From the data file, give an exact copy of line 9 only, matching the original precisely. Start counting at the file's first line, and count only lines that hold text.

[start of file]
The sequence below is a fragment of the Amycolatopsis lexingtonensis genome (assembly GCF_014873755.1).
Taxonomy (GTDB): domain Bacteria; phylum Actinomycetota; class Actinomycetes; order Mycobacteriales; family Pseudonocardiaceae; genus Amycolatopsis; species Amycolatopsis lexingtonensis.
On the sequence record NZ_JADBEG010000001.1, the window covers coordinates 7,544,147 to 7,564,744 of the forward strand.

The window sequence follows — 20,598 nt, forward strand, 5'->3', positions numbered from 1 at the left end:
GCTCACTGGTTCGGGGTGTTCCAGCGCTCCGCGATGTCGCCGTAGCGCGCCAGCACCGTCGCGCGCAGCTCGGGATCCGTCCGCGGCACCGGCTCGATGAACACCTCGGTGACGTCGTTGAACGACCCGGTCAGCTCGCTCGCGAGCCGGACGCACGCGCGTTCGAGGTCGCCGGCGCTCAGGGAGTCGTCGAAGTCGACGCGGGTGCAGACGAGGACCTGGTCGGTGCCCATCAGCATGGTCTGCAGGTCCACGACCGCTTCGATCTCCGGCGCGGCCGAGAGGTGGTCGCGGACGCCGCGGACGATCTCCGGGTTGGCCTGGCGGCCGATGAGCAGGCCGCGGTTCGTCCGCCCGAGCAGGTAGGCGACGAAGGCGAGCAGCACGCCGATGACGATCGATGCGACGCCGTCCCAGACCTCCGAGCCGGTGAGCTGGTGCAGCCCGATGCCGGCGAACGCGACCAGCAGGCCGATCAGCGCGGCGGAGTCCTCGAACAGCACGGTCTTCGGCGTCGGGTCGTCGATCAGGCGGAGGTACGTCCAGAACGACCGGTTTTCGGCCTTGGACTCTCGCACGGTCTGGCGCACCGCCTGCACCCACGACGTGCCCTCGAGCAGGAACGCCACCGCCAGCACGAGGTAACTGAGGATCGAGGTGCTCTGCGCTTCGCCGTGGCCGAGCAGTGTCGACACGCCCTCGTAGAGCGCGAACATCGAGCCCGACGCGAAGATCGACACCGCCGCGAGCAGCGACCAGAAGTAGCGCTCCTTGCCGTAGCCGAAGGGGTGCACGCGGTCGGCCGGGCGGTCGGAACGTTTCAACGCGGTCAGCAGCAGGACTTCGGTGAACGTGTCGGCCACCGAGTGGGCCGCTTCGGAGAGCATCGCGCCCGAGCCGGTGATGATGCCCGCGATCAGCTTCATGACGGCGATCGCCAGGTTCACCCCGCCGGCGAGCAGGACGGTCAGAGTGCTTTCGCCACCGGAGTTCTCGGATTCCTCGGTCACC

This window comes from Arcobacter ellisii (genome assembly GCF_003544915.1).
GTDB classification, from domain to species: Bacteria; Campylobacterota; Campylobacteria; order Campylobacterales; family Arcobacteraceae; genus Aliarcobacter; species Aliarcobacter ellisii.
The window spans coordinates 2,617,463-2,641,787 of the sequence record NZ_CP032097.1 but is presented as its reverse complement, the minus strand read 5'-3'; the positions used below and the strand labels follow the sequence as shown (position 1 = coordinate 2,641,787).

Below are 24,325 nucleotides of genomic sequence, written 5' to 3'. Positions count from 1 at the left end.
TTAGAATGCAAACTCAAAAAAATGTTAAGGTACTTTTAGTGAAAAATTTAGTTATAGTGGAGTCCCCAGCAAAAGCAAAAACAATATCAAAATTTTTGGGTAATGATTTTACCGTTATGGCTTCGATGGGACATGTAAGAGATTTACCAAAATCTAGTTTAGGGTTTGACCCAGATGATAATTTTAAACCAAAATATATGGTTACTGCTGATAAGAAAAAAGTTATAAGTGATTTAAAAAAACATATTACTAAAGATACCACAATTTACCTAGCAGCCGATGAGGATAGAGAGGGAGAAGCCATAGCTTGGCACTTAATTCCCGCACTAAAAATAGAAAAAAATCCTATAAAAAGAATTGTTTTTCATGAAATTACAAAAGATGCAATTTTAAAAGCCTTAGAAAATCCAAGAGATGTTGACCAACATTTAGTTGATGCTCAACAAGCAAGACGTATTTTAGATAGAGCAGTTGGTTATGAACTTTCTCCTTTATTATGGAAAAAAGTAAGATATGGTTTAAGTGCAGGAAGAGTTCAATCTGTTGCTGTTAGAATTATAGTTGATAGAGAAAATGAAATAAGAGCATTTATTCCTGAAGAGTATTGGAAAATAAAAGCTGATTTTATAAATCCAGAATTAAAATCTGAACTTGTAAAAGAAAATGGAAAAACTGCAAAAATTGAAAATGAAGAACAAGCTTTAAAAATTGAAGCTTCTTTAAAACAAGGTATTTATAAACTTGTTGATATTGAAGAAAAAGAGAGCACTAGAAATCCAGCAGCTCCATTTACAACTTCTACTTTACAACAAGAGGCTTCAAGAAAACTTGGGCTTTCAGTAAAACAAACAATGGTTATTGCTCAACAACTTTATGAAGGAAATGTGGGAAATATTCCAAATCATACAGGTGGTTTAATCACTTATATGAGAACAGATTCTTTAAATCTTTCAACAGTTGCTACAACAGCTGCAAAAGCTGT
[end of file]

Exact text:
Below are 24,325 nucleotides of genomic sequence, written 5' to 3'. Positions count from 1 at the left end.